Diagnosing neuromuscular disease in Neuro Critical Care
Brandon Foreman gives a practical approach to the diagnosis and workup of neuromuscular disease in neuro critical care.
Neuromuscular diseases are common and include chronic autoimmune disorders such as myasthenia gravis, acute demyelinating disorders like Guillain Barre, paraneoplastic disorders, and toxidromes such as botulism.
The presentation of many neuromuscular diseases can be subtle: diffuse weakness, subtle swallowing difficulty, or double vision. Many patients do not present until it’s nearly too late, and timely diagnosis can lead to rapid stabilization of airway, autonomics, and other potentially lethal complications and expedited treatment of the underlying cause. Brandon’s first piece of advice pertaining to neuromuscular disease in critical care? You have to recognise it!
There are subtle clues littered through the history and physical exam of a patient. A nasal voice indicates oropharyngeal weakness. This is important to recognise and can tip you off to the likely diagnosis. New onset eye complaints or proximal muscle weakness will likewise lead the clinician to consider neuromuscular weakness. If a patient presents with a history of difficulty rising from a chair or double vision think of disorders such as Guillain Barre or myasthenia gravis.
A big question in the early management of patients with neuromuscular weakness is the need for intubation. Brandon advises throwing away some of the traditional methods of answering this question that rely on lung function testing and often involve a respiratory physician. Instead, he runs through a handy list of diagnostics, possible at the bedside to determine the need for mechanical ventilation in this population. Brandon discusses clinical pearls to hone in out what a patient is presenting with. Test such as Simpson’s test or the “ice bag test” are useful addition to any clinician’s toolbox.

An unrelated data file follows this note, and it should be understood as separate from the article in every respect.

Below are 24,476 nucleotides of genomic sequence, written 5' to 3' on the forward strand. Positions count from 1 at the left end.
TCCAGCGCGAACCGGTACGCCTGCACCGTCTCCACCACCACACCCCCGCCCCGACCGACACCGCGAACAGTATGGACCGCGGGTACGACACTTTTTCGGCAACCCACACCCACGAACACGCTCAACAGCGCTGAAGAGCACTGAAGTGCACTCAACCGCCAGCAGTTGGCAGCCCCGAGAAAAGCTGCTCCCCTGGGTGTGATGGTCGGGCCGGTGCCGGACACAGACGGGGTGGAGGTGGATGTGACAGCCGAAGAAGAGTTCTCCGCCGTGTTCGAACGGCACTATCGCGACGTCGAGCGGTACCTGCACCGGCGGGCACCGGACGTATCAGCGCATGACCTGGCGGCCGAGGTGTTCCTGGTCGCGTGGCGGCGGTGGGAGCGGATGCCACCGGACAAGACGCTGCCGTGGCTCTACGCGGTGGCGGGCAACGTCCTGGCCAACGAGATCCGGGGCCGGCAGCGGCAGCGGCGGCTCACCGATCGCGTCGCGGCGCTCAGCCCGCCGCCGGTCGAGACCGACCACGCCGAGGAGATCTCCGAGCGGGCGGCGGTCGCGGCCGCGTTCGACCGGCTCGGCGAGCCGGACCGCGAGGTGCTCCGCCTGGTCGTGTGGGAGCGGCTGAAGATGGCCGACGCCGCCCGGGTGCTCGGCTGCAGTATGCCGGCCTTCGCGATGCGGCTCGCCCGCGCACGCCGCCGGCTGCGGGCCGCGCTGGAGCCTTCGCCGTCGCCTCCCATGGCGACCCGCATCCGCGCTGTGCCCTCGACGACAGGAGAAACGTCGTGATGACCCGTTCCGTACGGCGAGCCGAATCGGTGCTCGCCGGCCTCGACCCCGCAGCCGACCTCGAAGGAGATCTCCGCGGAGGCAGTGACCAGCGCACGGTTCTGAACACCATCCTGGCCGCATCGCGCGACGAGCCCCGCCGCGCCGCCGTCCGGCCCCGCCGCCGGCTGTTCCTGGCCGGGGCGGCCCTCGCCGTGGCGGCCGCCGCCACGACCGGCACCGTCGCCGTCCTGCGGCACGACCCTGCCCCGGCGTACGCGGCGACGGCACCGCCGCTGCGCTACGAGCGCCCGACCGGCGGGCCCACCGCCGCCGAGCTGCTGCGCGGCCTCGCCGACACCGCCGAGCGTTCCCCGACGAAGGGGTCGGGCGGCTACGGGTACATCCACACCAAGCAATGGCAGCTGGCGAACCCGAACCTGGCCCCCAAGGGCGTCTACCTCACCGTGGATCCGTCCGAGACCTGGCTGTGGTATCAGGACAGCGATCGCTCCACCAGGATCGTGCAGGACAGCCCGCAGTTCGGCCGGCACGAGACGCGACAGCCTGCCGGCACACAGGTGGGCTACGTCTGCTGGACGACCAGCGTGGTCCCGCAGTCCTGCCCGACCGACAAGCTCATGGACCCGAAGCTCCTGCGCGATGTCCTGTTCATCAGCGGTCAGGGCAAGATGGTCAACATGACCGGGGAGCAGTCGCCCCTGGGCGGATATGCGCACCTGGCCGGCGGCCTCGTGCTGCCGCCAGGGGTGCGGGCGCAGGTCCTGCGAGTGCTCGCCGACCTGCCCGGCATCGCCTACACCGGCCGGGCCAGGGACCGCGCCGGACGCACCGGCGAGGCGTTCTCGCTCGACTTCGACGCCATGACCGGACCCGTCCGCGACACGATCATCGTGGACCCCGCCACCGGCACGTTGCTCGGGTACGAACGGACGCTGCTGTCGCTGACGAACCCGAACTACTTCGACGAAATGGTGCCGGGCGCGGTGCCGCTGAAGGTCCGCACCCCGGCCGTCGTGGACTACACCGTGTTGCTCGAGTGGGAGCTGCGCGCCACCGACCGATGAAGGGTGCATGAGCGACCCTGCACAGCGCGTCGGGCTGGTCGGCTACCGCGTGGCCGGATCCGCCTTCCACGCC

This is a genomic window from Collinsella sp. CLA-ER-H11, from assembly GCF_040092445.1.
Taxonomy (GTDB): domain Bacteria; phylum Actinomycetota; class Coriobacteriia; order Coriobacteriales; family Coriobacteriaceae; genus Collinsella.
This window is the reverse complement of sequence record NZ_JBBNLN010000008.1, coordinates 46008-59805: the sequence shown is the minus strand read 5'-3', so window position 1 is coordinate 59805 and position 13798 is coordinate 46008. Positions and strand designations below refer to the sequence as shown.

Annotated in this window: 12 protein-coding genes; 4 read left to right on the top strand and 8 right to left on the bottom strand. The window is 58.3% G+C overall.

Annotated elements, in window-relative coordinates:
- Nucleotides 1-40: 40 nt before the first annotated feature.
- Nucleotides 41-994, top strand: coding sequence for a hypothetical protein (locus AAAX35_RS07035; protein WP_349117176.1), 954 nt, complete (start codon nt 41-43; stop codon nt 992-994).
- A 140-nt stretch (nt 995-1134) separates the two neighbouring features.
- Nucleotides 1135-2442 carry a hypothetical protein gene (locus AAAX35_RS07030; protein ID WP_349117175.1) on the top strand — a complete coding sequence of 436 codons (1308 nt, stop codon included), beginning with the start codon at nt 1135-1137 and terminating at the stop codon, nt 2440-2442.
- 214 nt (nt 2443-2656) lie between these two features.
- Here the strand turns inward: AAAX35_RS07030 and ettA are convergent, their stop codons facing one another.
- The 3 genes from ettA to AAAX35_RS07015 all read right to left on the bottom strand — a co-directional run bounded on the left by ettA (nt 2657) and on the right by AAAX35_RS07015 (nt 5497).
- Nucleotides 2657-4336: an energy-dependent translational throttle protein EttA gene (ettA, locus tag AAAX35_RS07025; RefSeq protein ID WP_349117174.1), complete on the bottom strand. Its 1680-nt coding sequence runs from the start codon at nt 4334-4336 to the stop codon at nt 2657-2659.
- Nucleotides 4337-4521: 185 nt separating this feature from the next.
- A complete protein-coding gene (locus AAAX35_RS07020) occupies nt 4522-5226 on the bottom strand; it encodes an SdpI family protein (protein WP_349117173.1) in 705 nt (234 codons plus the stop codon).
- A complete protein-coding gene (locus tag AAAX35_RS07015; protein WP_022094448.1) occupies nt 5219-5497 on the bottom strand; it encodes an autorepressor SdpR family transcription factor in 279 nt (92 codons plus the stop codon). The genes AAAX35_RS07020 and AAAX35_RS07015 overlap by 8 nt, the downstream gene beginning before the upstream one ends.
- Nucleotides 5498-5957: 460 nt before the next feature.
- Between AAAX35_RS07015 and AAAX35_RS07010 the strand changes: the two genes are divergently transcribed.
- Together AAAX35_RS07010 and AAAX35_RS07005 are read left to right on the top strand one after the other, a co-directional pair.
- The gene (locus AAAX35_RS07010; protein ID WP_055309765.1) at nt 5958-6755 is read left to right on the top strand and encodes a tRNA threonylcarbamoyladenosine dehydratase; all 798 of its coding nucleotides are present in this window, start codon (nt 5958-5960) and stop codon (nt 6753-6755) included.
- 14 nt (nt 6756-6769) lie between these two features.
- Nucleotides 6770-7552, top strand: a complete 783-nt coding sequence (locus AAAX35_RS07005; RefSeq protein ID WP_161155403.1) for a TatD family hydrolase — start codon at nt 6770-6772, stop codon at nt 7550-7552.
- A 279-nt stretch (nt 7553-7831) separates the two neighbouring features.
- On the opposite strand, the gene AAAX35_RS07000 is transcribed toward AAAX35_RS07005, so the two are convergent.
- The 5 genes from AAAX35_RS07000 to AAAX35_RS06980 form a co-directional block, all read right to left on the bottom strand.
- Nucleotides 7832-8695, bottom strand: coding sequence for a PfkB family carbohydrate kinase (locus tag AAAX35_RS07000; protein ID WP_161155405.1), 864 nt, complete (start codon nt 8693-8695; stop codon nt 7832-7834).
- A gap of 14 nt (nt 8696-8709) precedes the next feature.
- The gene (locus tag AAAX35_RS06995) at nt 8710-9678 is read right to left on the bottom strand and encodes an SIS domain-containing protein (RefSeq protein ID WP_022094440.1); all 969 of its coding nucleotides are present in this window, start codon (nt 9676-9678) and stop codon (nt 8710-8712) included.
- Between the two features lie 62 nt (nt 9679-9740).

Finally, Brandon takes you through the initial workup of patients presenting with likely neuromuscular weakness, equipping you with the knowledge to start the process before calling the neurology registrar!
Diagnosing neuromuscular disease in Neuro Critical Care by Brandon Foreman.
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Brandon Foreman, MD FACNS is Assistant Professor of Neurology & Rehabilitation Medicine and Neurosurgery at the University of Cincinnati and serves as Associate Director for Neurocritical Care Research with the Division of Neurocritical Care. Dr. Foreman is a member of several multi-center collaboratives, including the Critical Care EEG Monitoring Research Consortium (CCEMRC) and the Co-Operative Spreading Brain Injury Depolarizations consortium (COSBID), and he has specific expertise in continuous EEG monitoring and in detecting seizures and spreading depolarizations after brain injury. He is a co-founder of the Collaborative for Research on Acute Brain Injuries (CRANI; @UC_CRANI), a translational neuroscience research community at the University of Cincinnati that links translational, clinical, and data scientists. Through CRANI, he works closely with the College of Engineering and Applied Sciences and the Center for Intelligent Maintenance Systems at the University of Cincinnati and with partners at the University of Arizona and Boston University to develop machine learning and network connectivity approaches to understanding brain injury physiology. Dr. Foreman’s research focuses on precision critical care, with a specific interest in the recording and interpretation of cortical physiology, pressure, flow, and synaptic signaling and how this can be integrated with clinical data at the bedside in order to guide care at the patient level.